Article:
Ethical Branding and Nike

Or, should you be burning your Nikes too?

Darien Horwood, Contributor // Illustration by Ryan McDiarmid

Unless you’ve been living under a rock for the last year or two, you might have heard of two major things. First, Colin Kaepernick, the former quarterback for the San Francisco 49ers, started taking a knee during the American national anthem as a form of protest against the deaths of unarmed black men at the hands of the police. More recently, Nike used him in their new advertising campaign. Whether the piece is meant to make a bold political statement in support of the Black Lives Matter movement or is just smart marketing is up for debate. The ad, simply put, says, “Believe in something. Even if it means sacrificing everything.” Inspiring, right?

There is nothing inherently wrong with the advertisement. If anything, it is on the surface level motivational. However, it’s the use of a serious political movement to sell products that is iffy. Nike is guilty of commodity activism, which is defined as, “The process by which social action is increasingly understood through the ways it is mapped onto merchandising practices, market incentives, and corporate profits.” Nike isn’t the first organization to do this. Companies like Dove, with their Real Beauty campaign, and the Gap’s RED campaign are other examples. The reality is that it works – people like buying products that support a cause.

Although the ad is powerful, Nike is not using their stance to promote change unlike these other examples of commodity activism. All they are doing is generating publicity and profiting from it. The question stands – is what Nike is doing morally wrong? Unlike the ad, the answer isn’t black and white and requires further examination.

If you look at Nike’s troubled history and their lack of action in other instances you would see that they don’t care about anything but profit. Let’s start with sweatshops. Since the 1970s, Nike has been accused of employing sweatshop labourers. The issue came to light in 1991 when activist Jeff Ballinger publishing a report, discussed in Good On You’s piece on Nike’s ethics by Lara Robertson, that revealed the low wages earned by workers and poor manufacturing conditions in Nike’s Indonesian factories. Although Nike has become more accountable, it was only after extreme pushback against the company that they changed their practices. Now, according to Robertson, “Nike has recently taken a big step backwards. In March, the International Labor Rights Forum reported that Nike has turned its back on its commitment to the Worker Rights Consortium (WRC), which effectively blocks labor rights experts from independently monitoring Nike’s supplier factories.”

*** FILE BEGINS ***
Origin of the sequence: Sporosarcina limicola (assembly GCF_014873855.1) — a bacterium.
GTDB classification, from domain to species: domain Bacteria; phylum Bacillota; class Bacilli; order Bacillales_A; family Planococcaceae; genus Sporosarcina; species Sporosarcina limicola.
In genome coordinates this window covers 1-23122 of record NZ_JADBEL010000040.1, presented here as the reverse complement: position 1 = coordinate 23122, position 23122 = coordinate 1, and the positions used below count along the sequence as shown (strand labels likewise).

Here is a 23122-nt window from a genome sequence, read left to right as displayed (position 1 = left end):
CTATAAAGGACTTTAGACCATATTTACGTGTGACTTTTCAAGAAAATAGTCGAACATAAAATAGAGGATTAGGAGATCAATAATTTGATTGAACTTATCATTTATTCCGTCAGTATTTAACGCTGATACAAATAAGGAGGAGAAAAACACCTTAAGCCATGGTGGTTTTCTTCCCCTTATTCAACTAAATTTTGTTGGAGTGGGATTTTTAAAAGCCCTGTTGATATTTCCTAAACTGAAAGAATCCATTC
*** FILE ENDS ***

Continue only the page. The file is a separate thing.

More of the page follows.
Another point Robertson made was that other campaigns that fall under commodity activism aim to make a difference. Nike’s, on the other hand, does not. They are not donating a portion of their profits to Kaepernick’s cause. They are simply taking an issue and giving it a platform. The problem with that is this issue doesn’t need a platform. Nike appears to be taking advantage of the publicity to promote their brand, shamelessly profiting off of an issue that is dividing a country. Now, should you burn your Nikes? Probably not, but how about donating them to a local shelter? Or better yet, buying products that are ethically made and actually support good causes? Brands that aren’t all talk, because if you’re going to believe in something, it should be something worth believing in.

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